Skipping this step won’t affect how well your Dutch oven pulled pork cooks, but it will absolutely affect the flavor and texture.
2. Pour the soda around the pork, not over it.
A rainfall of soda will wash away all of the hard work we’ve done to create a delicious spiced crust! Instead, very slowly and steadily pour the soda in a ring around the meat until it covers half of the roast to create your Dr. Pepper pulled pork.
3. Maintain the cooking liquid.
There should be some amount of liquid in your Dutch oven for the entire cooking process. This “moist heat” guarantees juiciness while the roast is braised. So if the meat isn’t quite done and tender by the time the liquid runs out, add a bit more of the broth or soda and continue cooking.
Pulled Pork Sliders FAQ
Some of the most popular liquids for pulled pork sliders are broth, beer, and fruit juice – usually apple or orange, along with a bit of vinegar.
But we love Dr. Pepper pulled pork! The cola’s sugar caramelizes for a gorgeous, golden crust while tenderizing with its acidity. It also adds a delicious sweetness that isn’t too cloying.
The ideal “low and slow” temperature is 250°F. A slightly lower temperature of 225°F is fine, too, but will of course take longer. A higher temperature risks drying out the exterior before the center is cooked through.
Storing and Reheating
Leftover Dutch oven pulled pork can be refrigerated for up to 4 days. It dries out day by day, but storing it in some reserved cooked juices can help to keep it moist.
Reheat in a pot on the stovetop over medium-high heat until it’s warmed through. Same as for storing, a bit of broth or leftover juice can really help to restore any loss of moisture.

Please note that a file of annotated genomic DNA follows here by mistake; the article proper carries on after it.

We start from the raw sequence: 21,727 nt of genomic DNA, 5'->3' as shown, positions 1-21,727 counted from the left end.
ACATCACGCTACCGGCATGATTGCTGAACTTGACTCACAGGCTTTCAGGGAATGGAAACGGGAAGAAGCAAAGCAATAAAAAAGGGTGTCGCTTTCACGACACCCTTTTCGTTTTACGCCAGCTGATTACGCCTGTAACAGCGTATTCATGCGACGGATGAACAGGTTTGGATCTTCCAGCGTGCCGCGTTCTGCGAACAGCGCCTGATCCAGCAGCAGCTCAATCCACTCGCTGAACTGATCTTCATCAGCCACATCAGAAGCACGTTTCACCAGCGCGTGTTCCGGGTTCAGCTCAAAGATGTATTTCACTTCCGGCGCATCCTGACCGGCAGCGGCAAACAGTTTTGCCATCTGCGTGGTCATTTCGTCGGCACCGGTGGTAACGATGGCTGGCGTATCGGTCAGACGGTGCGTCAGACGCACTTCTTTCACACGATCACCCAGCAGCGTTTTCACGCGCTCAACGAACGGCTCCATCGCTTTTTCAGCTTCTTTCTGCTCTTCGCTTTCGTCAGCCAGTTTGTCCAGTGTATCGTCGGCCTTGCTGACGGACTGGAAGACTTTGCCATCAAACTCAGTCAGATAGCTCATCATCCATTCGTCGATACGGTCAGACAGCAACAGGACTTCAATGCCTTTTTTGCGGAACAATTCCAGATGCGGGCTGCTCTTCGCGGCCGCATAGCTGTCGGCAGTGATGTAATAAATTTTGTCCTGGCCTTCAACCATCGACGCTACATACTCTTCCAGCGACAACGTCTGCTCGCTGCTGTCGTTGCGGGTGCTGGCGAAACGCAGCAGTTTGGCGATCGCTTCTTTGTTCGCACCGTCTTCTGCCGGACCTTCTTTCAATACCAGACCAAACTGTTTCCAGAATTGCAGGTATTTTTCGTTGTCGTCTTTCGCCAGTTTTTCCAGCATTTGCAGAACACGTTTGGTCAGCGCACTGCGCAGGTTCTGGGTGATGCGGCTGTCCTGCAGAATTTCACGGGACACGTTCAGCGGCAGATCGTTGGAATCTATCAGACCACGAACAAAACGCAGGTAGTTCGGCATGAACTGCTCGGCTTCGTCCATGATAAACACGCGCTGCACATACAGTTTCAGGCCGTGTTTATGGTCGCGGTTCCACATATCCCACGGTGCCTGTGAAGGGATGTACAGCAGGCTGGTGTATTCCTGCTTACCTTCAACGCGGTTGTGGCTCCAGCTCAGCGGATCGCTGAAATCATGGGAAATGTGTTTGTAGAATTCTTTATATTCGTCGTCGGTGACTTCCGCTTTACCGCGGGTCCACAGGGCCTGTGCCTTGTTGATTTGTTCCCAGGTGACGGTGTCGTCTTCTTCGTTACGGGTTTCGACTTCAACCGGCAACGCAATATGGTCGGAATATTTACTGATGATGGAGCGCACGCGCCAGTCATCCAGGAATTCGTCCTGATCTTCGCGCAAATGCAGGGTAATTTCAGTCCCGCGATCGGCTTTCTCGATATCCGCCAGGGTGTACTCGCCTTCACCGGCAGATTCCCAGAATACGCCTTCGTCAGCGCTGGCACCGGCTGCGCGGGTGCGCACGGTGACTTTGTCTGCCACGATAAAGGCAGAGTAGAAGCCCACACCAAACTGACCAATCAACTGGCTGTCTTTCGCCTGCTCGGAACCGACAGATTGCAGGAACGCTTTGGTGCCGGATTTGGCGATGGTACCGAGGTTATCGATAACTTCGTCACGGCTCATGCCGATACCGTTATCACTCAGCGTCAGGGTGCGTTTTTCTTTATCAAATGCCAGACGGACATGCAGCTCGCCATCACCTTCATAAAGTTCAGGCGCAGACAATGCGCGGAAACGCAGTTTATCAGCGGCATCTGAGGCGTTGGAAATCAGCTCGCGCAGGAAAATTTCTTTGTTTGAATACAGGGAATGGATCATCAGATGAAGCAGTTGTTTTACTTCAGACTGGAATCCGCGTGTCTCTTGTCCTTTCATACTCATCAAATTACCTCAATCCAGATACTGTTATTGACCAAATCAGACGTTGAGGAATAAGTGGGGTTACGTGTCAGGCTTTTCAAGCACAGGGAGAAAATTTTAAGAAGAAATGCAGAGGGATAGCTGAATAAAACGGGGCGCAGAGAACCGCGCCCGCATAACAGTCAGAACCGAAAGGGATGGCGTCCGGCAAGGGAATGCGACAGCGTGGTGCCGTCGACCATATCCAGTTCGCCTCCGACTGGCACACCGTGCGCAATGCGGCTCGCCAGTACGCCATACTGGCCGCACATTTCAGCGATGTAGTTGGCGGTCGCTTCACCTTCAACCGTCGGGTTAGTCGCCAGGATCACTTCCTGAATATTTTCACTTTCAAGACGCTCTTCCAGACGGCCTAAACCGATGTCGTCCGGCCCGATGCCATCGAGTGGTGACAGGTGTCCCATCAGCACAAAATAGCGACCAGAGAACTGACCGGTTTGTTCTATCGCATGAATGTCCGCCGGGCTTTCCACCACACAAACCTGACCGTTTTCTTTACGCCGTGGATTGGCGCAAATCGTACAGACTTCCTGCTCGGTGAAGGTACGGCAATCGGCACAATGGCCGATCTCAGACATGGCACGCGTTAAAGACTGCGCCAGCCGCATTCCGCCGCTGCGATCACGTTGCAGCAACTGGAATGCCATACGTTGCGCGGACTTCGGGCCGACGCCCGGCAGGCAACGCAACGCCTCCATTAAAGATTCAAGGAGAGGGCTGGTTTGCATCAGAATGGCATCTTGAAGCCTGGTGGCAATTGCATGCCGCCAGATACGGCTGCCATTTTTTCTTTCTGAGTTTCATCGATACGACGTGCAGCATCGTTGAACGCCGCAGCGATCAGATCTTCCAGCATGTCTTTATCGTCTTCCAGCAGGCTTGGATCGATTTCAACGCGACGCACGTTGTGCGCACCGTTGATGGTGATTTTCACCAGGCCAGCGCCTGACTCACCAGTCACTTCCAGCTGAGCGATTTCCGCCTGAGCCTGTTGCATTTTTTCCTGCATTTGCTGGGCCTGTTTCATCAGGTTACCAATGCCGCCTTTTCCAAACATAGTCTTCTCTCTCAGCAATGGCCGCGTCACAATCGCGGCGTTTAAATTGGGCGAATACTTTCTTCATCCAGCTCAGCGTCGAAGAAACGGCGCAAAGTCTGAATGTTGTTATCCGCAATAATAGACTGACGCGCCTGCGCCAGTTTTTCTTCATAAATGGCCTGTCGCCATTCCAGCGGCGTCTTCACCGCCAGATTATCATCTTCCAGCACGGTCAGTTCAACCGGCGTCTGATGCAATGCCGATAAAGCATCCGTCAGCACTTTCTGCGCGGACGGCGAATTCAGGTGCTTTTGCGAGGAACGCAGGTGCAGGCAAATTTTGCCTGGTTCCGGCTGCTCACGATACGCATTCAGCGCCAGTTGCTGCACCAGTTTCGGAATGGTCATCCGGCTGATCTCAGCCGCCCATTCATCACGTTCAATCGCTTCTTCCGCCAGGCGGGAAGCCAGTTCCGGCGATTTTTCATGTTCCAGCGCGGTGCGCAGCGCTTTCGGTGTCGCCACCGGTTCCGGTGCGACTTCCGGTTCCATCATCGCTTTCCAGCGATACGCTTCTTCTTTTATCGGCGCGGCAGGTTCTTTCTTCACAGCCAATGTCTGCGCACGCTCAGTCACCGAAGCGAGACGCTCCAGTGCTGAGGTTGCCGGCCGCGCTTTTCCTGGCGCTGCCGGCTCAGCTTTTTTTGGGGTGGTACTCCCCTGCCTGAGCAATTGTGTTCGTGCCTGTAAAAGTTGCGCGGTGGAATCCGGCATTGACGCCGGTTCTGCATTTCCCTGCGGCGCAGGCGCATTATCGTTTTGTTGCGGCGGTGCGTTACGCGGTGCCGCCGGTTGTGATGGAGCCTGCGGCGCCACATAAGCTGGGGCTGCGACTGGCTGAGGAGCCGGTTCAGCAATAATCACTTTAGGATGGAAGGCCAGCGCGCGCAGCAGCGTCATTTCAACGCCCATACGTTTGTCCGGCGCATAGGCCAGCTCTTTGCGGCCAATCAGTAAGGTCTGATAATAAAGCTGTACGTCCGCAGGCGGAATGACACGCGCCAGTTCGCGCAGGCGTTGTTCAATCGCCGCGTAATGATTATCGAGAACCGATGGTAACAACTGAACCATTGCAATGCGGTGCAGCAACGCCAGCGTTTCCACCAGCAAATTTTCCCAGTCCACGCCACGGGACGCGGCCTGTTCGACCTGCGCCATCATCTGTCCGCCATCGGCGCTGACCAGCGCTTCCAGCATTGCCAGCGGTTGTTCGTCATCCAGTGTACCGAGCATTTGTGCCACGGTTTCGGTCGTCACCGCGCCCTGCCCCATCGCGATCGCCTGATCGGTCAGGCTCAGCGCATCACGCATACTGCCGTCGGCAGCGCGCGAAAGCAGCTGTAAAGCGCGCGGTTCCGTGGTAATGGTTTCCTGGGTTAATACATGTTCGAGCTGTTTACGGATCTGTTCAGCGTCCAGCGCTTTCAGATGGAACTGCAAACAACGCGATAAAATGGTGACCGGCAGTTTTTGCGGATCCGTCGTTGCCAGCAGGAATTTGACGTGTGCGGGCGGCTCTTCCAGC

Dutch Oven Pulled Pork Sliders
- 2 tablespoons sugar
- 2 tablespoons kosher salt
- 1 tablespoon chili powder
- 1 tablespoon smoked paprika
- 1 teaspoon black pepper
For Pulled Pork
- 4 pounds boneless pork shoulder or Boston butt
- 2 tablespoons olive oil or avocado oil
- 16 ounces Dr. Pepper or other dark cola, beef broth, or root beer
- ½ cup water
- 16 slider buns dinner rolls, or hamburger buns
- In a medium bowl, whisk together seasonings for dry rub: sugar, kosher salt, chili powder, smoked paprika, and black pepper.
- Place the roast on a sheet of plastic wrap. Rub the seasonings evenly all over. Roll pork in the plastic wrap to seal. Refrigerate for 8 hours (or overnight).
- Preheat oven to 250°F.
- Add oil to a cast iron Dutch Oven or similar heavy-bottomed pot over medium-high heat. Once the oil is almost smoking, sear the pork on all sides.
- Carefully pour cola around the meat, not over it (to avoid washing off spices). The cola should cover the bottom half of the roast.
- Cover pot with lid and roast in preheated oven for 5 hours. After 2 1/2 hours, check the pot and add more water if necessary.
- After 5 hours, the meat should be fork tender and easy to shred. If not, continue roasting for a while longer. *The internal temperature of the pork needs to be around 225ºF for the meat to be tender enough for shredding.